Feeds:
Posts
Comments

Archive for the ‘Teaching Professional Writing’ Category

I don’t know how you novel writers do it. First, I am always astounded by fiction writers–people who can weave a tale, build a plot and sustain it, create believable and likable characters, keep the suspense going, and then end with a conclusion that satisfies.

Seriously. I admire you more than you know.

So as the month of November approaches, and with it NaNoWriMo (National Novel Writing Month), I can hear weeping and gnashing of teeth from my Professional Writing students who are trying to decide if they can take on the beast that is NaNoWriMo.

If you don’t know, NaNoWriMo is when novel writers everywhere commit to writing 50,000 words of a novel during the month of November. To translate, there are about 250 words on a standard double-spaced typed page. So 50K words = 200 pages, divided by 30 days = roughly 6 or 7 pages a day. That’s a day. Anyone who is a writer will tell you how difficult it is to sustain that kind of momentum for very long. Not impossible, but tough. Especially when you have, you know, like, a life. Like classes to take and homework to do and food to eat and sleep to enjoy.

My student Chrysa discusses her past experience with NaNo in her blog post this week. And Jessie is trying to decide if the commitment is worth it:

If nothing else, the commitment of NaNo helps writers see what is possible. Whether they get to that magic 50K number or not, they have discovered that setting a goal and working steadily toward it have their own rewards. Basically you just do it and see if, well, if you can do it. There are no prizes, no awards dinners. Doing the task is reward unto itself.

Only writers understand that.

Which brings me to EdBoWriMo.

I don’t write novels. Never have. Never will. I am content to be astounded by my fellow writers who do. However, as I shared last week, I’m under contract to write a book about editing. So I decided to join my novel writing friends in making a commitment to myself to make this “Editing Book Writing Month.”

And since I know my abilities, I’m not shooting for 50K words; instead, I think I’m going for a more modest 22,500 words, which works out to 750 words (or about three pages) per day.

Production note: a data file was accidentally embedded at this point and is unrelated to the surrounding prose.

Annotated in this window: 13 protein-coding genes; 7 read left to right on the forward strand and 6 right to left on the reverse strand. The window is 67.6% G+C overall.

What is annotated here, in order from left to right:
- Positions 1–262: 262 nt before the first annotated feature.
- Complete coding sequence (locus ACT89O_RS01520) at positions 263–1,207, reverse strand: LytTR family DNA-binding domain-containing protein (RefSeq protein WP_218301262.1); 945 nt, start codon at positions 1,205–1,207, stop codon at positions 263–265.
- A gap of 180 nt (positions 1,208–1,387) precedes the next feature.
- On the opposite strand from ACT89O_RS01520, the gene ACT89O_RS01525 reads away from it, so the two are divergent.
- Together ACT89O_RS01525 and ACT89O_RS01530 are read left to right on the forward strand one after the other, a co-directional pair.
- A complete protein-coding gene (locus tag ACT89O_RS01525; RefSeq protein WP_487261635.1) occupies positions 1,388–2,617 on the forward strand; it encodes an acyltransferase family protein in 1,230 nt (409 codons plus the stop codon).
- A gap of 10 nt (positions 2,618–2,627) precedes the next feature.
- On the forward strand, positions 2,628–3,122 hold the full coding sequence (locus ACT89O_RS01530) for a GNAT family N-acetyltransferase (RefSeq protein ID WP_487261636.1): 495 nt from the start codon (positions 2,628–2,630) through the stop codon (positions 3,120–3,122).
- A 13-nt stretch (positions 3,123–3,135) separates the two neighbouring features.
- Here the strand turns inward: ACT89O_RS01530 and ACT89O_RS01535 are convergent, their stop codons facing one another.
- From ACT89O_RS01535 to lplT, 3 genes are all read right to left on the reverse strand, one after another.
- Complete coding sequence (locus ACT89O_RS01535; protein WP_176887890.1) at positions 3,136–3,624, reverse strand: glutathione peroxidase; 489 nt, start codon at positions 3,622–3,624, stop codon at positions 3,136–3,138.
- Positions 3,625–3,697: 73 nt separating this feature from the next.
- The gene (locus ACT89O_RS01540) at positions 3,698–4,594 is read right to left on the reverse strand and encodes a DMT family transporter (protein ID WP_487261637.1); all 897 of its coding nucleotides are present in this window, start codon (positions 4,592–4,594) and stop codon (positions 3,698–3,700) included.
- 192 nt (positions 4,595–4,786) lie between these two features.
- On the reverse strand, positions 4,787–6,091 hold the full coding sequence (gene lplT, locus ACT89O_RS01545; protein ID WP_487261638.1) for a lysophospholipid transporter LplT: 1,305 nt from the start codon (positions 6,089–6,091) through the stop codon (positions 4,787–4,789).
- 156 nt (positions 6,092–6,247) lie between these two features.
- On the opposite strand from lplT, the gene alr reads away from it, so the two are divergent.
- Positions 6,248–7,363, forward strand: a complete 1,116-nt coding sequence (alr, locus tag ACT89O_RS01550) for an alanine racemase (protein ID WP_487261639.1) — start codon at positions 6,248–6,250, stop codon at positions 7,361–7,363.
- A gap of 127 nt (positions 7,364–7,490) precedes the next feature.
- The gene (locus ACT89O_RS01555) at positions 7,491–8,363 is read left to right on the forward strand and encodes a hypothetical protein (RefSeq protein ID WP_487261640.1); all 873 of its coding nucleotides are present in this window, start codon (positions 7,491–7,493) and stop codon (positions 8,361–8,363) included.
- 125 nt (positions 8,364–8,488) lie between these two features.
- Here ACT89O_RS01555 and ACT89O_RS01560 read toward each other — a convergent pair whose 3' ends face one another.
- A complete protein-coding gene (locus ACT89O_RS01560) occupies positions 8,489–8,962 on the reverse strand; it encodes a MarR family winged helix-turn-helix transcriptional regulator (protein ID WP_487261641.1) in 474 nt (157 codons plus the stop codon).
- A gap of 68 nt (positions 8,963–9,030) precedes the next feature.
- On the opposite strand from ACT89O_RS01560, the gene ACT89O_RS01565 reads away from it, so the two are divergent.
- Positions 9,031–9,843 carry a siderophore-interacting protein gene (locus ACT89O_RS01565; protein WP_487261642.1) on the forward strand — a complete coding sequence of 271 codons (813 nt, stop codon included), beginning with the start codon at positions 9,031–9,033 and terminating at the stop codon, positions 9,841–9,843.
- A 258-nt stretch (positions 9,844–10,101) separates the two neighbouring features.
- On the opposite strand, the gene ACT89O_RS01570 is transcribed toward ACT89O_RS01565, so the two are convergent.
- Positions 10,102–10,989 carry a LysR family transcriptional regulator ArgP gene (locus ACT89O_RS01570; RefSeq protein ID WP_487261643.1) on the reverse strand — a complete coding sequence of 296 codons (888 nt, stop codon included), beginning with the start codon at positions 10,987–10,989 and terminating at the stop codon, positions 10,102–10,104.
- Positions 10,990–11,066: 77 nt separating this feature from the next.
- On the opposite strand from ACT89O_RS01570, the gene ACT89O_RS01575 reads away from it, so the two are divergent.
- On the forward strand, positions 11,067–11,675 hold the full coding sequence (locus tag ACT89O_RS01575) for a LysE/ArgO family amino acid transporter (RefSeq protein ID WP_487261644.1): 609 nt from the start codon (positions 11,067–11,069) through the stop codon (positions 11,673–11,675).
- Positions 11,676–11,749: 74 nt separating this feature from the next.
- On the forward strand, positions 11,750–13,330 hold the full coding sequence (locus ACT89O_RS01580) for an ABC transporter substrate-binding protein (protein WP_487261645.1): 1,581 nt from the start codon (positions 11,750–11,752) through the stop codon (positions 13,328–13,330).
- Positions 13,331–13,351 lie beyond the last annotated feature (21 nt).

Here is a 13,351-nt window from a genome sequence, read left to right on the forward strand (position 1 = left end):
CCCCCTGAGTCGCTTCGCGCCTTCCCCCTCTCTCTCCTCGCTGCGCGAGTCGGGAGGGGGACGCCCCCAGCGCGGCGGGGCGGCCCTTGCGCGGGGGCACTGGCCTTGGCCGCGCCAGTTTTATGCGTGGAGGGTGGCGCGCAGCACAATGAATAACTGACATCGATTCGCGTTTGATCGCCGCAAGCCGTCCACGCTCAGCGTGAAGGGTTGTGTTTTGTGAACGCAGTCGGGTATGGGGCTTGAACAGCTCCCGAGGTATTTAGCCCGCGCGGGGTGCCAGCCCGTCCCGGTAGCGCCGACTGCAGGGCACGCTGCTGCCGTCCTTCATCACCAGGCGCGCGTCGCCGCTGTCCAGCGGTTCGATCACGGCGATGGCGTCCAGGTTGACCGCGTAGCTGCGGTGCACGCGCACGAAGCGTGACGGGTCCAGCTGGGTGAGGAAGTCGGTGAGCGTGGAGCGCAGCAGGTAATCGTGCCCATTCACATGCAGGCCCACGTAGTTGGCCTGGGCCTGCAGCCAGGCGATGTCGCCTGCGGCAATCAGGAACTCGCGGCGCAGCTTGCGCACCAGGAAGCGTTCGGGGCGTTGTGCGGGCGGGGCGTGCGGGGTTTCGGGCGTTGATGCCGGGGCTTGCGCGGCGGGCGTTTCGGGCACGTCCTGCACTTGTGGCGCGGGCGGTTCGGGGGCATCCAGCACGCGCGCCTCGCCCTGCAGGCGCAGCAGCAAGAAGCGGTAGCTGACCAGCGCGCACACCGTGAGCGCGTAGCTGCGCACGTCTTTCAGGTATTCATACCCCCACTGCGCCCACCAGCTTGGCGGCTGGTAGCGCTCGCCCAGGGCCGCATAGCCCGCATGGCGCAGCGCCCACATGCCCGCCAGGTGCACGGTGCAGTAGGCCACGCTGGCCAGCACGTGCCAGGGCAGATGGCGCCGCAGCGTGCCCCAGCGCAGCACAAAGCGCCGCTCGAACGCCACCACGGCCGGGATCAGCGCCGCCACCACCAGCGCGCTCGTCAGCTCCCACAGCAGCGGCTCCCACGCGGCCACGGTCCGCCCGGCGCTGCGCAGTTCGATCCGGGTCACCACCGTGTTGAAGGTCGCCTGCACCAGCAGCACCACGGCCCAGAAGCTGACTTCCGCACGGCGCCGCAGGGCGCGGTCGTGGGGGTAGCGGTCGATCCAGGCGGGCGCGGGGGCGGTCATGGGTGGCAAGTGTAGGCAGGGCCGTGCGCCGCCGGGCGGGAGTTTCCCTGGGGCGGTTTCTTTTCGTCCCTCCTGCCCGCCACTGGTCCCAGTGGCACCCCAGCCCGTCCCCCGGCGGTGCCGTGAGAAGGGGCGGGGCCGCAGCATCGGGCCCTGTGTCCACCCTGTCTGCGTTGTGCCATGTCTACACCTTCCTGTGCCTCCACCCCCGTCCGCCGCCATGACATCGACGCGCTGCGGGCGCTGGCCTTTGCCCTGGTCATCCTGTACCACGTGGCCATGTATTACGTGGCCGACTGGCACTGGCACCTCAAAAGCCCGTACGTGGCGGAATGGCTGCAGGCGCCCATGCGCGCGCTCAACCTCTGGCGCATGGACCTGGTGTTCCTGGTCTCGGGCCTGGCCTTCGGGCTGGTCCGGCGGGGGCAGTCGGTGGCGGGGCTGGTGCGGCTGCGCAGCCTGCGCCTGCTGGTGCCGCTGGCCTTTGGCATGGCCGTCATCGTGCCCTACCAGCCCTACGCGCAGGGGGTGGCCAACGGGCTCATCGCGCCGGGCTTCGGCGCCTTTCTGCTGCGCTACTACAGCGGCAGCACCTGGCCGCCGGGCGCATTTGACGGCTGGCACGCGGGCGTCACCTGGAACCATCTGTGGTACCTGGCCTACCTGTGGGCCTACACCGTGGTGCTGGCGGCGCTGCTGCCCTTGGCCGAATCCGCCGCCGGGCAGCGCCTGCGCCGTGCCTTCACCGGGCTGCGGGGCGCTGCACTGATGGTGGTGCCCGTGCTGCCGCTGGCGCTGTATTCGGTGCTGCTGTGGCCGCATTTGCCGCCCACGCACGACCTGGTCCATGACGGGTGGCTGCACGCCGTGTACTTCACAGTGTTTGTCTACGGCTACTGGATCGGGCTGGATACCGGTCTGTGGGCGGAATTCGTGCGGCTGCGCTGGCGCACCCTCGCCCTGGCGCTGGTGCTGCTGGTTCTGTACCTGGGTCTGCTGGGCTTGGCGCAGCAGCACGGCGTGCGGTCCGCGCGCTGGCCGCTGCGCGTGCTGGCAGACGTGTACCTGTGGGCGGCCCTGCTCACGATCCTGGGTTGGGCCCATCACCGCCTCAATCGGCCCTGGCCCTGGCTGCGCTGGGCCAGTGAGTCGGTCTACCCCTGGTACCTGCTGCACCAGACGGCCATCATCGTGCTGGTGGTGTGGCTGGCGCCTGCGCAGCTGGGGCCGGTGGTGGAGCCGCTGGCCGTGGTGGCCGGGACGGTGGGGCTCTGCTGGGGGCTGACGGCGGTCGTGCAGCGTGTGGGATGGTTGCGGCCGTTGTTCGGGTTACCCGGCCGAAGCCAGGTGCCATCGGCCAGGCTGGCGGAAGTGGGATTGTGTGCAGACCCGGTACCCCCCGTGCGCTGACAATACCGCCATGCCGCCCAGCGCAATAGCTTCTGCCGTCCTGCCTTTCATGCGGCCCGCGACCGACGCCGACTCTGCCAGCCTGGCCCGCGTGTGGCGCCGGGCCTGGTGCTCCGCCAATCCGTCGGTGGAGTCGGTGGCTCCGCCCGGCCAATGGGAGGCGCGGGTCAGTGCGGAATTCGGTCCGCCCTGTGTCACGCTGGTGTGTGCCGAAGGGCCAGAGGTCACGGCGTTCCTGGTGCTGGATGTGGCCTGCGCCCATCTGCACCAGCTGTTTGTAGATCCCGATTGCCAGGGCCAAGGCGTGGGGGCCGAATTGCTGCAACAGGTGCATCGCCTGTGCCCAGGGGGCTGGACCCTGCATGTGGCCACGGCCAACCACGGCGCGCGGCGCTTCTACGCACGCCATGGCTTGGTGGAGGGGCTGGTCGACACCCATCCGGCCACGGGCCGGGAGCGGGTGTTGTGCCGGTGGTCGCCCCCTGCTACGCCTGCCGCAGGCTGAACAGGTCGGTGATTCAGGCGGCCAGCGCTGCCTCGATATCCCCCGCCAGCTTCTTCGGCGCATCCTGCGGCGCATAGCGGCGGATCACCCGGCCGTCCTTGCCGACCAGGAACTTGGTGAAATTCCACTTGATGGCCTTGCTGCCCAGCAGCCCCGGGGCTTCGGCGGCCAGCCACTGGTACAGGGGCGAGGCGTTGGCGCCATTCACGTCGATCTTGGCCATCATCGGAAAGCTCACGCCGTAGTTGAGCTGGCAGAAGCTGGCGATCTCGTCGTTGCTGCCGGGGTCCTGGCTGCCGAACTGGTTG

you-canSo what about you, my fellow writers? Do you have something you need to work on, but NaNoWriMo doesn’t quite fit? Then create your own! Let’s join with our fellow novel-writing friends and commit ourselves to a certain number of words per day (or per week if that’s better). Create your own acronym. Create your calendar.

And on November 1, let’s commit to seeing how far we can finally get on that project.

So tell me, what could you work on this November? What languishing project could you breathe new life into? What project could benefit from your sustained attention during the month of November? Tell me about it in the comments below.

Advertisements

Read Full Post »

All of our majors in the Professional Writing department at Taylor University are required to do 160 hours of practicum experience. They do a variety of things, often based on a secondary interest–as long as they’re doing writing. One of my greatest privileges is to help them secure these practicums (sometimes they find their own; sometimes I mine my contacts to help them), to read their journal entries sent to me during the course of the practicum, and then to read their final reflection papers. If it’s possible, I try to visit them on site and talk to their supervisors.